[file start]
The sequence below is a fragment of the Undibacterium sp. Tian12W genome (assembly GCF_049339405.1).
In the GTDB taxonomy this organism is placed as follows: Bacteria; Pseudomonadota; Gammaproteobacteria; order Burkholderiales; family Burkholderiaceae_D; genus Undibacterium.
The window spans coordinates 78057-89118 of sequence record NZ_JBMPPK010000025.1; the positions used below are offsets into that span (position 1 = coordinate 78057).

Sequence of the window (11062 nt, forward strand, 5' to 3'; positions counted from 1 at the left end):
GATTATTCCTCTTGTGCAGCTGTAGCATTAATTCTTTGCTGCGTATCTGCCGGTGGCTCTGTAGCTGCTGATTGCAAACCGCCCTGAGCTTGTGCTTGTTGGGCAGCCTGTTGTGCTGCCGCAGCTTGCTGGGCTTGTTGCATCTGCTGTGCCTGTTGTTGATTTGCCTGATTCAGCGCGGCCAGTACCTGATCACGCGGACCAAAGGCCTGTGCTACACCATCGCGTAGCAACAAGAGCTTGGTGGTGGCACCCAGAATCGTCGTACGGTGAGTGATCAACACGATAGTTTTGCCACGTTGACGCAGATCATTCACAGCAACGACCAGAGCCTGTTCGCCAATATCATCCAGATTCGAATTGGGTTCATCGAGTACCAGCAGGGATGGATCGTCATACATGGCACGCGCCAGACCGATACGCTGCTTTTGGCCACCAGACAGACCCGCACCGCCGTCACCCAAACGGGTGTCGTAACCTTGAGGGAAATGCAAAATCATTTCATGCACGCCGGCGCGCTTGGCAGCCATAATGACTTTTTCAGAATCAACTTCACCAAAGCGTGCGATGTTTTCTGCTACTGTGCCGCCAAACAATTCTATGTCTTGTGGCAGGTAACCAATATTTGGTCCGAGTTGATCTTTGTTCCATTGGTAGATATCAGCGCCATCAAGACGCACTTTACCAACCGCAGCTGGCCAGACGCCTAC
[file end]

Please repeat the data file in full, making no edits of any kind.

The sequence below is a fragment of the Undibacterium sp. Tian12W genome (assembly GCF_049339405.1).
In the GTDB taxonomy this organism is placed as follows: Bacteria; Pseudomonadota; Gammaproteobacteria; order Burkholderiales; family Burkholderiaceae_D; genus Undibacterium.
The window spans coordinates 78057-89118 of sequence record NZ_JBMPPK010000025.1; the positions used below are offsets into that span (position 1 = coordinate 78057).

Sequence of the window (11062 nt, forward strand, 5' to 3'; positions counted from 1 at the left end):
GATTATTCCTCTTGTGCAGCTGTAGCATTAATTCTTTGCTGCGTATCTGCCGGTGGCTCTGTAGCTGCTGATTGCAAACCGCCCTGAGCTTGTGCTTGTTGGGCAGCCTGTTGTGCTGCCGCAGCTTGCTGGGCTTGTTGCATCTGCTGTGCCTGTTGTTGATTTGCCTGATTCAGCGCGGCCAGTACCTGATCACGCGGACCAAAGGCCTGTGCTACACCATCGCGTAGCAACAAGAGCTTGGTGGTGGCACCCAGAATCGTCGTACGGTGAGTGATCAACACGATAGTTTTGCCACGTTGACGCAGATCATTCACAGCAACGACCAGAGCCTGTTCGCCAATATCATCCAGATTCGAATTGGGTTCATCGAGTACCAGCAGGGATGGATCGTCATACATGGCACGCGCCAGACCGATACGCTGCTTTTGGCCACCAGACAGACCCGCACCGCCGTCACCCAAACGGGTGTCGTAACCTTGAGGGAAATGCAAAATCATTTCATGCACGCCGGCGCGCTTGGCAGCCATAATGACTTTTTCAGAATCAACTTCACCAAAGCGTGCGATGTTTTCTGCTACTGTGCCGCCAAACAATTCTATGTCTTGTGGCAGGTAACCAATATTTGGTCCGAGTTGATCTTTGTTCCATTGGTAGATATCAGCGCCATCAAGACGCACTTTACCAACCGCAGCTGGCCAGACGCCTAC